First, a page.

I was asked to write an article to appear in EU Reporter this week on the current situation with software patents. Basically the situation is not good, but we still have a chance. For some background on why I am so worried about Software Patents, take a look at this blog entry from a few months ago. Here is the text of the EU Reporter article:
Last Monday the European Parliament’s Legal Affairs committee voted against all amendments to the draft Directive on “Computer Implemented Inventions” that would have prevented the introduction of software patents in Europe.
Patents are a powerful form of intellectual property, and while in certain fields they can promote innovation, they are not appropriate to all fields of endeavour. Patents are primarily used where a large investment is required to take an idea to an actual innovation and where copyright is not an effective protective measure. Examples of such fields would include pharmaceuticals and aerospace. Patents are typically not used in fields where ideas can be realised with relatively little capital investment and where copyright is an effective protective measure; such fields include literature and software.
This distinction was recognised when in 1972 art. 52 of the European Patent Convention (EPC) stipulated that programs for computers shall not be regarded as inventions and shall therefore not be subject to pat-entability .In recent years the European Patent Office (EPO), through a dubious interpretation of the EPC, has drifted towards granting over 30,000 patents on software , nearly three-quarters of which are owned by non-European companies. These patents remain largely “inert” as any attempt by the patent holder to initiate litigation over these patents would likely result in their invalidation.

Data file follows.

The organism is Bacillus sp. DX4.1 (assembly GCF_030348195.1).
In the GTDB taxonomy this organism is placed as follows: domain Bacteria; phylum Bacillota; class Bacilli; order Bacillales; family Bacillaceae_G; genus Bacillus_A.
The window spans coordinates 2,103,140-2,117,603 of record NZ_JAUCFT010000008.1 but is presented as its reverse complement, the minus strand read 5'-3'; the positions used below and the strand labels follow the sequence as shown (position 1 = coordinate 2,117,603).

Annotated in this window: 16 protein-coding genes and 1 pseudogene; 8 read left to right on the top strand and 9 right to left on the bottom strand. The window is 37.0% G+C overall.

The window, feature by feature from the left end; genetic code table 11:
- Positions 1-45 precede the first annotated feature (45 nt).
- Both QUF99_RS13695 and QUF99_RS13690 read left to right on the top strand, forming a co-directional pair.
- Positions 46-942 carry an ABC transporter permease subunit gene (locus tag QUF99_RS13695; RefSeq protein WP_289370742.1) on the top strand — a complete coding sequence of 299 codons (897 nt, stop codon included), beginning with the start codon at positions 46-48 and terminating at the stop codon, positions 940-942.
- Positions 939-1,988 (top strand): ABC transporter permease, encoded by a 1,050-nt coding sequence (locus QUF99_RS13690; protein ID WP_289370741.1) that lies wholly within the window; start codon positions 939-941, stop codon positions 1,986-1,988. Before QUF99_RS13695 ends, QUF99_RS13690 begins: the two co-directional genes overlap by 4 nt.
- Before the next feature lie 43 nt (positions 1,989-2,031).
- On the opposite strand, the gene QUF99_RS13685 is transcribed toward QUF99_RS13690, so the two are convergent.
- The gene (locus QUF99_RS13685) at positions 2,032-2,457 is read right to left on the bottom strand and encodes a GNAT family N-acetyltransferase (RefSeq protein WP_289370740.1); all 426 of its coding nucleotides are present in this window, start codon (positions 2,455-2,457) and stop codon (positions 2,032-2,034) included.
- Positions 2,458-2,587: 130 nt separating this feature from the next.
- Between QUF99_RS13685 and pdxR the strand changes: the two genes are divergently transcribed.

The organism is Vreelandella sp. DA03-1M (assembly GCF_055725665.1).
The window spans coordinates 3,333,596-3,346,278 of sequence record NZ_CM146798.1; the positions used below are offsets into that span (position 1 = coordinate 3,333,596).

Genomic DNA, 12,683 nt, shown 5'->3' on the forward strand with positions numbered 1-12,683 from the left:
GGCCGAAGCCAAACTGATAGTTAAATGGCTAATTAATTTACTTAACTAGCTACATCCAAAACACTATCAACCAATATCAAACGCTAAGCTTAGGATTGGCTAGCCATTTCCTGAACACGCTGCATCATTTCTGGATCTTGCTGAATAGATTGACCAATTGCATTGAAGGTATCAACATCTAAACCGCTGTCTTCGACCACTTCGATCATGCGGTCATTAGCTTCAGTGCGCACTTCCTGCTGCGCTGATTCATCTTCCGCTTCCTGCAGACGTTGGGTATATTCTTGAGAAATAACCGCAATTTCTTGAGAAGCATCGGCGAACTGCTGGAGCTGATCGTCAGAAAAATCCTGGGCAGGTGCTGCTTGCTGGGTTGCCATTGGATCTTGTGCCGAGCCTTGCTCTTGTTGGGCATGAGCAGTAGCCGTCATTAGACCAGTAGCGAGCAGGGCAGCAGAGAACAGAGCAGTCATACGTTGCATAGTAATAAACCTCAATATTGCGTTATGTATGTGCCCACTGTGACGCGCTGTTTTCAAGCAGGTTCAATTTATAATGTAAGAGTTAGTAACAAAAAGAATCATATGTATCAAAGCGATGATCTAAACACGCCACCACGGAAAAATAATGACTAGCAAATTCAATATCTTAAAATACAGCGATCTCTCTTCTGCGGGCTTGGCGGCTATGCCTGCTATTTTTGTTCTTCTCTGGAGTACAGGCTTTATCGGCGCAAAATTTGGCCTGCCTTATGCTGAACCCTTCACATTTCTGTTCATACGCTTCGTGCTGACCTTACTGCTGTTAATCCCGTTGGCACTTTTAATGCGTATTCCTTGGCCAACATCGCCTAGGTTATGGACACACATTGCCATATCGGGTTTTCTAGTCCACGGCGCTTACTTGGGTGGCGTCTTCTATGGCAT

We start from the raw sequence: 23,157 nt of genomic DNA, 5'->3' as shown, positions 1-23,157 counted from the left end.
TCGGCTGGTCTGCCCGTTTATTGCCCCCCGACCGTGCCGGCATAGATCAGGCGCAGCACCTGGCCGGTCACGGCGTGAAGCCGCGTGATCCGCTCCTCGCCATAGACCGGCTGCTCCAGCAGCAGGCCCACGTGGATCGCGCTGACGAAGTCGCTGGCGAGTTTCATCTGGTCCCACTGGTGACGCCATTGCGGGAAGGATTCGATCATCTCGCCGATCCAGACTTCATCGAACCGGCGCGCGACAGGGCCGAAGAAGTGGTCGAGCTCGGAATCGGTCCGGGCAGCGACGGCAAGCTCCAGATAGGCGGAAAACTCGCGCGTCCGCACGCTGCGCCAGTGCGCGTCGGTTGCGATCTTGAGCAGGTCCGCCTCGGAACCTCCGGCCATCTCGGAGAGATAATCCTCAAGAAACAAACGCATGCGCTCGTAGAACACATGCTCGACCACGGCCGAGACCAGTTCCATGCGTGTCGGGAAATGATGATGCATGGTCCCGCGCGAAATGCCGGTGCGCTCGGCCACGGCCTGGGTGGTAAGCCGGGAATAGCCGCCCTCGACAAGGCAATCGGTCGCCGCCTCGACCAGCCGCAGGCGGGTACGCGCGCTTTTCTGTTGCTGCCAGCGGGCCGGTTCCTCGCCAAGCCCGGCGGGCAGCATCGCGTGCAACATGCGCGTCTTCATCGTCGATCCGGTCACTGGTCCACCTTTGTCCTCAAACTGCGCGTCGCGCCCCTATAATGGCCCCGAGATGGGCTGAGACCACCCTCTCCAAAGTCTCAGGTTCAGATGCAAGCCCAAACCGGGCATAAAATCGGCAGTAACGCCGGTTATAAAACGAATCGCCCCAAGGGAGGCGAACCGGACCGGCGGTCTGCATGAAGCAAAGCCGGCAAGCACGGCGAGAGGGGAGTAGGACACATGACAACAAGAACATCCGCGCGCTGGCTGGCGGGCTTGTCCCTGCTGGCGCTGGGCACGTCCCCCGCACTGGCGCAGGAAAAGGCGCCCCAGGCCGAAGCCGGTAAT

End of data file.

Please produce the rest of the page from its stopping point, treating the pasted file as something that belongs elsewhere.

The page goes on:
For this reason Europe has been spared the negative impact of patents on computer programs that is currently being experienced in the United States, where the Federal Trade Commission has raised concerns over the impact of software patents and where even Microsoft, a strong advocate for software patents in the EU, has called for patent reform. Proponents of the current text of the Directive argue that the directive only codifies the “status quo”. This assertion is disingenuous. It may be the case that the Directive seeks to codify current European Patent Office practice in granting software patents, but in doing do it will dramatically change which patents can be enforced in practice.
In this debate, the scope of patentability hinges on the definition of the term “technical”, as the current Directive text excludes software from patentability unless it is of a “technical nature”. This allows its proponents to claim that “pure software” will not be patentable. However, a sufficient technical contribution would be that the software is “loaded or executed in a programmable computer, programmable computer network, or other programmable apparatus” — in other words, any form of computer software designed for use on a computer is patentable.
In the first reading the European Parliament added a meaningful definition of the term “technical” to the Directive text for the purpose of clarification, but this was removed by the Council of Ministers. It is therefore critical that the Directive be clarified to include a concrete definition for this term.The effect of the current wording of the directive being passed unamended, will be to open the floodgates to litigation of over 30,000 existing, albeit questionable, European software patents. This will be a disaster for the European software industry, particularly small to medium sided software companies, unless key amend-ments can be reintroduced when the entire European Parliament votes on the Directive next month.
If you share my concerns, please sign up to Economic Majority, get informed, and try to arrange a meeting with your MEP, or at least a phone call.